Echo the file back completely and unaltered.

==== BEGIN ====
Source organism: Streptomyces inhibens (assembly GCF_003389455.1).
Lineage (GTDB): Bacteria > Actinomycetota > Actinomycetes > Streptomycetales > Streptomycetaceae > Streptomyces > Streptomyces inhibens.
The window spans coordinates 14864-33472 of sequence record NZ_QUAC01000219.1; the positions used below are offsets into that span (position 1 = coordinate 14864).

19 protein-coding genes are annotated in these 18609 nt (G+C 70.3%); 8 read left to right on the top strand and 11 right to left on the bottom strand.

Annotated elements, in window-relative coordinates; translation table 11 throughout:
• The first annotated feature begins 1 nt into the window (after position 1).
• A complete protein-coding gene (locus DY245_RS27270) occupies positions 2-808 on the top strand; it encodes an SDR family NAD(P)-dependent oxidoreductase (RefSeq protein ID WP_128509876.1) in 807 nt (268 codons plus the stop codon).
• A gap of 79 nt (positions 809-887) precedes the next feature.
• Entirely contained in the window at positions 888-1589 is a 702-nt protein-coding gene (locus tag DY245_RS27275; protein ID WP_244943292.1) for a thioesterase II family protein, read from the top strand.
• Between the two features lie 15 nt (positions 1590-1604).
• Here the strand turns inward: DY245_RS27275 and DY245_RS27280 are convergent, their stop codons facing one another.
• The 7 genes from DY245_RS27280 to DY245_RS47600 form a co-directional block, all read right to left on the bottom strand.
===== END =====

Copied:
Source organism: Streptomyces inhibens (assembly GCF_003389455.1).
Lineage (GTDB): Bacteria > Actinomycetota > Actinomycetes > Streptomycetales > Streptomycetaceae > Streptomyces > Streptomyces inhibens.
The window spans coordinates 14864-33472 of sequence record NZ_QUAC01000219.1; the positions used below are offsets into that span (position 1 = coordinate 14864).

19 protein-coding genes are annotated in these 18609 nt (G+C 70.3%); 8 read left to right on the top strand and 11 right to left on the bottom strand.

Annotated elements, in window-relative coordinates; translation table 11 throughout:
• The first annotated feature begins 1 nt into the window (after position 1).
• A complete protein-coding gene (locus DY245_RS27270) occupies positions 2-808 on the top strand; it encodes an SDR family NAD(P)-dependent oxidoreductase (RefSeq protein ID WP_128509876.1) in 807 nt (268 codons plus the stop codon).
• A gap of 79 nt (positions 809-887) precedes the next feature.
• Entirely contained in the window at positions 888-1589 is a 702-nt protein-coding gene (locus tag DY245_RS27275; protein ID WP_244943292.1) for a thioesterase II family protein, read from the top strand.
• Between the two features lie 15 nt (positions 1590-1604).
• Here the strand turns inward: DY245_RS27275 and DY245_RS27280 are convergent, their stop codons facing one another.
• The 7 genes from DY245_RS27280 to DY245_RS47600 form a co-directional block, all read right to left on the bottom strand.